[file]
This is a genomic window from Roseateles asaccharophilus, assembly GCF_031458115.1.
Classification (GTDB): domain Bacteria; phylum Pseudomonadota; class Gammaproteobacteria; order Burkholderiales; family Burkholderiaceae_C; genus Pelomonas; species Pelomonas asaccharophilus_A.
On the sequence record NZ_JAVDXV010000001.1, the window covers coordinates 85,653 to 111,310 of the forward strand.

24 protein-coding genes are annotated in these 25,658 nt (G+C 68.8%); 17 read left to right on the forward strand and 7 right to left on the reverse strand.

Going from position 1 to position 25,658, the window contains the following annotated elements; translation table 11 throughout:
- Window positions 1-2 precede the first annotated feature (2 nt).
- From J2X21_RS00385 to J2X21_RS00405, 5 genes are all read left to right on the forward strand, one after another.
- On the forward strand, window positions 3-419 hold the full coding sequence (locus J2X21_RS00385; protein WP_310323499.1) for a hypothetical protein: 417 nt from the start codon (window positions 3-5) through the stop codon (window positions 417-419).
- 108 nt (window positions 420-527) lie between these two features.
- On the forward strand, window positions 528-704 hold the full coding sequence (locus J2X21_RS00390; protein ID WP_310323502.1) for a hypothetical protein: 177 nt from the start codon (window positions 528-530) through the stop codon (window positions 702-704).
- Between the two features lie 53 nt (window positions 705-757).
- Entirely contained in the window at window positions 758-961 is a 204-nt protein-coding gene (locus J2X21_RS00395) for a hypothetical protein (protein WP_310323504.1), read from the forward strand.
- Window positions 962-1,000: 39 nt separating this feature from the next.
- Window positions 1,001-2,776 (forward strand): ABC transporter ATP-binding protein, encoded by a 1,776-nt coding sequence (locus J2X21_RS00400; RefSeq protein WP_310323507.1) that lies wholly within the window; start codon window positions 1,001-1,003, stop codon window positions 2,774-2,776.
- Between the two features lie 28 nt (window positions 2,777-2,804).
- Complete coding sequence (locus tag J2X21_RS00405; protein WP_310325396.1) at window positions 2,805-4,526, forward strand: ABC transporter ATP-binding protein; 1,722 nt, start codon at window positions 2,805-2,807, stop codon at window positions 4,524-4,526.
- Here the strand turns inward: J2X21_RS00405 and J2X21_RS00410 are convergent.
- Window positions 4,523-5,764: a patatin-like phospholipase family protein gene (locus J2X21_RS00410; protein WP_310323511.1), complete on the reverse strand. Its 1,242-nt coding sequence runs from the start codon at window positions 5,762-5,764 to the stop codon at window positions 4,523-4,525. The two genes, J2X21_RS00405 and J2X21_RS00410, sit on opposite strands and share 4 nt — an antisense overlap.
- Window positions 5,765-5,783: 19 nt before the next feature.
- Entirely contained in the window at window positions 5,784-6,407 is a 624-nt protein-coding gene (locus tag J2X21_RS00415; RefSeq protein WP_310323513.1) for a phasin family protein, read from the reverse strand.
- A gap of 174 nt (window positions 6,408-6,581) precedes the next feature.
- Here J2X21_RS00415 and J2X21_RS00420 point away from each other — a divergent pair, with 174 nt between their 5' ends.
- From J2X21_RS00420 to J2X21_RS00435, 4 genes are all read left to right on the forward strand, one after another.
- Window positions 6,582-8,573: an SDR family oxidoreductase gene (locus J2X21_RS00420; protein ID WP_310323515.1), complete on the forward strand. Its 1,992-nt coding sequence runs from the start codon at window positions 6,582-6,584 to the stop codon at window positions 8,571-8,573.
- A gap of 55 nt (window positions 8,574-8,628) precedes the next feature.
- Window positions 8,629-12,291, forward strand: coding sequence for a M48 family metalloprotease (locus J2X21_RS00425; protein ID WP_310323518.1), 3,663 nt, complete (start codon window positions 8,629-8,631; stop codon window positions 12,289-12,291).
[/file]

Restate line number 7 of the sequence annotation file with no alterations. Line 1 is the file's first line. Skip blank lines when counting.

- From J2X21_RS00385 to J2X21_RS00405, 5 genes are all read left to right on the forward strand, one after another.